Report 
  Title  
  PYRETHROID RESISTANCE MECHANISMS IN THE GERMAN COCKROACH (DICTYOPTERA: BLATTELLIDAE)
  Key Words  
  Blattella germanica, resistance profiles, tarsal-contact method, synergists
  Author  
  DONALD G. COCHRAN
  Abstract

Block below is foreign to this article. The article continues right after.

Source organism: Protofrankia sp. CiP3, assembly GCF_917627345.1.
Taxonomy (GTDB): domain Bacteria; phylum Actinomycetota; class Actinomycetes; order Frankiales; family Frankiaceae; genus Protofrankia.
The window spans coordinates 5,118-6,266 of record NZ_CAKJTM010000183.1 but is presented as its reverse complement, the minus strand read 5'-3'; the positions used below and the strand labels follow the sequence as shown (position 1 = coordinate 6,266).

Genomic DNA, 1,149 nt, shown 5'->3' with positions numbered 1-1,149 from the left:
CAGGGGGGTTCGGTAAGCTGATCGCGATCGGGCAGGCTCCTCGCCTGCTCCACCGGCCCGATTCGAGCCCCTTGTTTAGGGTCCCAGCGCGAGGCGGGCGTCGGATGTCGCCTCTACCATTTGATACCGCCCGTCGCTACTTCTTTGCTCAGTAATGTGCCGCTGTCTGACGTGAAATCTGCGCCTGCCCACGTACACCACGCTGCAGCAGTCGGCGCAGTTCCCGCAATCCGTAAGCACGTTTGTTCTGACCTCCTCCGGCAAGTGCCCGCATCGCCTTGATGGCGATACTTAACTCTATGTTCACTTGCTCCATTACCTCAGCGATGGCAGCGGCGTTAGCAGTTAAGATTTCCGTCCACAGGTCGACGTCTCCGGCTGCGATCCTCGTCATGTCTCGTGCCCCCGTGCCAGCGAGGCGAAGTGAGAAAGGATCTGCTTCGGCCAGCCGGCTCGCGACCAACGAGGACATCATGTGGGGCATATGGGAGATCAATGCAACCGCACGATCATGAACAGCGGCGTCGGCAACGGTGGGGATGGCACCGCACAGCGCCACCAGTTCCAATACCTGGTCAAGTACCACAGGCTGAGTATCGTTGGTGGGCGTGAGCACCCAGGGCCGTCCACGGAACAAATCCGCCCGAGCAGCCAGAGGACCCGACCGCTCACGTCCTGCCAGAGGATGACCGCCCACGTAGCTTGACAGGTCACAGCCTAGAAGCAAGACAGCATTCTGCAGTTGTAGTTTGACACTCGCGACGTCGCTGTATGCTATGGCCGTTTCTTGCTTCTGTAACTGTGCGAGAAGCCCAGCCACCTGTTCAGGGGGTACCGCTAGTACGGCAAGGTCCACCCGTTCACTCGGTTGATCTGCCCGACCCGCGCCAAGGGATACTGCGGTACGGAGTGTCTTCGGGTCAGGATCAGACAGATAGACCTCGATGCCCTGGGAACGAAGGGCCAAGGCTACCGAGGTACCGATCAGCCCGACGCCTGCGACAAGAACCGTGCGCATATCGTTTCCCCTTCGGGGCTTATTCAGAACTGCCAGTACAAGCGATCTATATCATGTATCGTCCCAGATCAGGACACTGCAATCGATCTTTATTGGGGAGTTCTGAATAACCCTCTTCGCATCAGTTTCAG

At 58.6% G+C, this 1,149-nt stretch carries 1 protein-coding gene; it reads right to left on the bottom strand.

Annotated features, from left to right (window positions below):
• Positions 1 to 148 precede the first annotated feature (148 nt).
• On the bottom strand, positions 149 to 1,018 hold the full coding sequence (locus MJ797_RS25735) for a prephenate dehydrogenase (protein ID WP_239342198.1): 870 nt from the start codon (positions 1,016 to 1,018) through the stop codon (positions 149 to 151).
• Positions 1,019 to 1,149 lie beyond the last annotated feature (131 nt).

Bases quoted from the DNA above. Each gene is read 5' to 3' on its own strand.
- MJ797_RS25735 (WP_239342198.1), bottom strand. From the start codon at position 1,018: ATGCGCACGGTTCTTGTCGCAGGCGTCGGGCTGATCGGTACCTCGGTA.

Resistance to pyrethroid insecticides has become common in field populations of the German cockroach, Blattella germanica (L.), in the United States and elsewhere. Some populations are highly resistant to as many as eight or nine pyrethroids. The primary mechanisms of resistance are enzymatic degradation of the insecticide and target-site insensitivity. Tests, using the tarsal-contact method, formed the basis for a further analysis. Resistance to pyrethrins is specific, and can be completely negated by piperonyl butoxide (PBO). Resistance to allethrin is also specific, but PBO has no effect on it. Resistance to several of the more advanced pyrethroids developed later and initially could be negated by PBO. Subsequently and progressively, PBO had little or no effect on resistance to these compounds. Analysis of resistance profiles for a large number of field populations indicates that the PBO-sensitive resistance to permethrin, phenothrin, fenvalerate, and cypermethrin developed independently. Similarly, the PBO-insensitive resistance to these compounds also developed in a stepwise manner. While data of this type do not establish the details of each mechanism, they clearly indicate the existence of numerous pyrethroid-resistance mechanisms in the German cockroach.